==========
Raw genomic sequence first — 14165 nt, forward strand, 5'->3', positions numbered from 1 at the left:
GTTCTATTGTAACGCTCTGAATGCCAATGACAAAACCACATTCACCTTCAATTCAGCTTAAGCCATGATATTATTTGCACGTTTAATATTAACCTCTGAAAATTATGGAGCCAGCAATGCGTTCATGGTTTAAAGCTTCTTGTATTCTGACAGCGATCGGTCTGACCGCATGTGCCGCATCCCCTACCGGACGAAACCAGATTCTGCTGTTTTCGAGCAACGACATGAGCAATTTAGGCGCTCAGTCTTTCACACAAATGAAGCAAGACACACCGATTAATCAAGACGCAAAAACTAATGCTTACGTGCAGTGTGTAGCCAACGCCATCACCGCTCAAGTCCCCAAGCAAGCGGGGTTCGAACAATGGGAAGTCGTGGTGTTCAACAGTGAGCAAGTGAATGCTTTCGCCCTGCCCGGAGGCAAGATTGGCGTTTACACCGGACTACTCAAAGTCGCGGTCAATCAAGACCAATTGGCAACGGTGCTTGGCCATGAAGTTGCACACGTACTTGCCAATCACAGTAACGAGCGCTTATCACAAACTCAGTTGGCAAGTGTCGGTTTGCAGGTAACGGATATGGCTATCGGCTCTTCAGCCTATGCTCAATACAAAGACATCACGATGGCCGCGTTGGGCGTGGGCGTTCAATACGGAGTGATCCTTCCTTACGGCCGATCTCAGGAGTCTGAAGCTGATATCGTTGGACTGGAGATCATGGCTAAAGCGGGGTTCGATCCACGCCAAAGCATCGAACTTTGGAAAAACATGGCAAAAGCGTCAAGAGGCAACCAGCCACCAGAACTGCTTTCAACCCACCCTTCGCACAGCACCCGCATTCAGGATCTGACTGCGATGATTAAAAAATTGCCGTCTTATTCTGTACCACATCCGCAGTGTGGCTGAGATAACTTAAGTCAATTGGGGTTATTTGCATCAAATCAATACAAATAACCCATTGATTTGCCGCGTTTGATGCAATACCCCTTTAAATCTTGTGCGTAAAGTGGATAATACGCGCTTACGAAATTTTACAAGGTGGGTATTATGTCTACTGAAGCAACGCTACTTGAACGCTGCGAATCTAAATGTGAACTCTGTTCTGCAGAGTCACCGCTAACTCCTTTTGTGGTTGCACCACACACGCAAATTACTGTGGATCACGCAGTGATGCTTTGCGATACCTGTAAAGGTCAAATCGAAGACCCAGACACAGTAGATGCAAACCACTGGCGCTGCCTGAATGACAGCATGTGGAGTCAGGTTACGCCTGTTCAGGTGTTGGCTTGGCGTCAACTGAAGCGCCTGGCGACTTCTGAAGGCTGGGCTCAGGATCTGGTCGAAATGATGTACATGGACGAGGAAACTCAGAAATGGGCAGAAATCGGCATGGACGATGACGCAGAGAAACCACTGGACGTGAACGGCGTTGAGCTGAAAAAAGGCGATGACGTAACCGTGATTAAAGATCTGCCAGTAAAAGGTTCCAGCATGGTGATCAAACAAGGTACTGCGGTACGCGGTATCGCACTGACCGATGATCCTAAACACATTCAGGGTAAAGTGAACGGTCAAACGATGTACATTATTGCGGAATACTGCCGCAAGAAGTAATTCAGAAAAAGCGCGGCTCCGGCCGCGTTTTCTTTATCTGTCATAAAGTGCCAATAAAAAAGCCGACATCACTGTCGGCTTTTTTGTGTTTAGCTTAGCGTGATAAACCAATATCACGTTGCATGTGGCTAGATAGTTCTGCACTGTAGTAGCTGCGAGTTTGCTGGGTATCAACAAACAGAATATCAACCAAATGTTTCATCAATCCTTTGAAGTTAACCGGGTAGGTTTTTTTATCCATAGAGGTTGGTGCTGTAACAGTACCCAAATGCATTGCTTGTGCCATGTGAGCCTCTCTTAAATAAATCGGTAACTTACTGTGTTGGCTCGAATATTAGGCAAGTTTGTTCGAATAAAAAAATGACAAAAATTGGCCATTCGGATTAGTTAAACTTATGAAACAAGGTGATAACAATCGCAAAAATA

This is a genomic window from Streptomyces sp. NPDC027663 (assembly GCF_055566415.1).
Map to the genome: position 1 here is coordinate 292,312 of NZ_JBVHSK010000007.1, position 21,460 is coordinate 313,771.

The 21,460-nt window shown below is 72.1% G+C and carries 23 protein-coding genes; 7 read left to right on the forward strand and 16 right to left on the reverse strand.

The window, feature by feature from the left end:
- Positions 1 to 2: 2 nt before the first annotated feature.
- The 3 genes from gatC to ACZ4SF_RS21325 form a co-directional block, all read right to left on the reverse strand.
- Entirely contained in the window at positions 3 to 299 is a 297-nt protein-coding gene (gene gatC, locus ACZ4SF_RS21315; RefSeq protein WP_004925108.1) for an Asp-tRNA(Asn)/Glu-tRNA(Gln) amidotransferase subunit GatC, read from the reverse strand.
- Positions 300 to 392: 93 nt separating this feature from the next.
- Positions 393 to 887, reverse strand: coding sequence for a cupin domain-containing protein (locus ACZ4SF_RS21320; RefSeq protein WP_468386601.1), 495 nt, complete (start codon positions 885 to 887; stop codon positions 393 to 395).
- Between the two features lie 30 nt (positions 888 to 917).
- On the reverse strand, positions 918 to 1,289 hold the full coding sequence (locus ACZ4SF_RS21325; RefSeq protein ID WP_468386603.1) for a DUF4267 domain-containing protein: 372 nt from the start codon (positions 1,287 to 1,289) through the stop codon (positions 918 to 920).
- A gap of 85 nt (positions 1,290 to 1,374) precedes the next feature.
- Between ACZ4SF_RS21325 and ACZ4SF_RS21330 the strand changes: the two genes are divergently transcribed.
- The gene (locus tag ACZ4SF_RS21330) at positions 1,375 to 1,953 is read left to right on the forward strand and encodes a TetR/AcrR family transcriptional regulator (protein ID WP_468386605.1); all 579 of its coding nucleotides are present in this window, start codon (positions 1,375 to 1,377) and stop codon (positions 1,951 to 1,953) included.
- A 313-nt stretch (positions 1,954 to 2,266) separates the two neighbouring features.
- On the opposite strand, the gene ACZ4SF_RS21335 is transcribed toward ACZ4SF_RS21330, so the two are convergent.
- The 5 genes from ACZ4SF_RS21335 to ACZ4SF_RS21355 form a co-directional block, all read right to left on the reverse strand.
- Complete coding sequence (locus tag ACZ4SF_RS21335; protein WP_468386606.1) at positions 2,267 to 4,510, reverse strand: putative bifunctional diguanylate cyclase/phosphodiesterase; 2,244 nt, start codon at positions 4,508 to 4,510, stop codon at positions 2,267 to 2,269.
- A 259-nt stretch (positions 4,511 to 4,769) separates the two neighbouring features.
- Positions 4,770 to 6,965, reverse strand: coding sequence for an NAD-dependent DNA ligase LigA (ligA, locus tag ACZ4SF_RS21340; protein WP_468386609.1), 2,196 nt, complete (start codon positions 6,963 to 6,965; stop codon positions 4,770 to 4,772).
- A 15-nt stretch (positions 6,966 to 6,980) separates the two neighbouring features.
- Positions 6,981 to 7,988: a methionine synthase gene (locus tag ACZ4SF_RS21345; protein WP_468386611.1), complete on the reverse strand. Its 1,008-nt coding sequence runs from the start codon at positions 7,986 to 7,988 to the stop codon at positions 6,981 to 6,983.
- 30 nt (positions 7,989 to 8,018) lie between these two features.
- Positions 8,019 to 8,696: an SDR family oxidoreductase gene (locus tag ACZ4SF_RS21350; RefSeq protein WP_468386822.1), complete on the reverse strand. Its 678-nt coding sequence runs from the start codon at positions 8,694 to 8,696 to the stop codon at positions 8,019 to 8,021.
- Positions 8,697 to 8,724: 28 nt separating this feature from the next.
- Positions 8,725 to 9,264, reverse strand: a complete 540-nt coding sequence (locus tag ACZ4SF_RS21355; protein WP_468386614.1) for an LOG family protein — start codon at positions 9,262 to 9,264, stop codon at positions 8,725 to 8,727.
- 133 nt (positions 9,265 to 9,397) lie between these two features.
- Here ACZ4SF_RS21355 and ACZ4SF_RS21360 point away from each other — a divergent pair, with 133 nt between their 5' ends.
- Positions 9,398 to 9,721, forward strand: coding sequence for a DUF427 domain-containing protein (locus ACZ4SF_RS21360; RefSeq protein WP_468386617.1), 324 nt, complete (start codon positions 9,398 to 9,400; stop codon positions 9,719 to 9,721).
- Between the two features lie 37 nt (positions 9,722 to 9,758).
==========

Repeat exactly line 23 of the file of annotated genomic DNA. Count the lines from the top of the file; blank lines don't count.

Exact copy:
- A 15-nt stretch (positions 6,966 to 6,980) separates the two neighbouring features.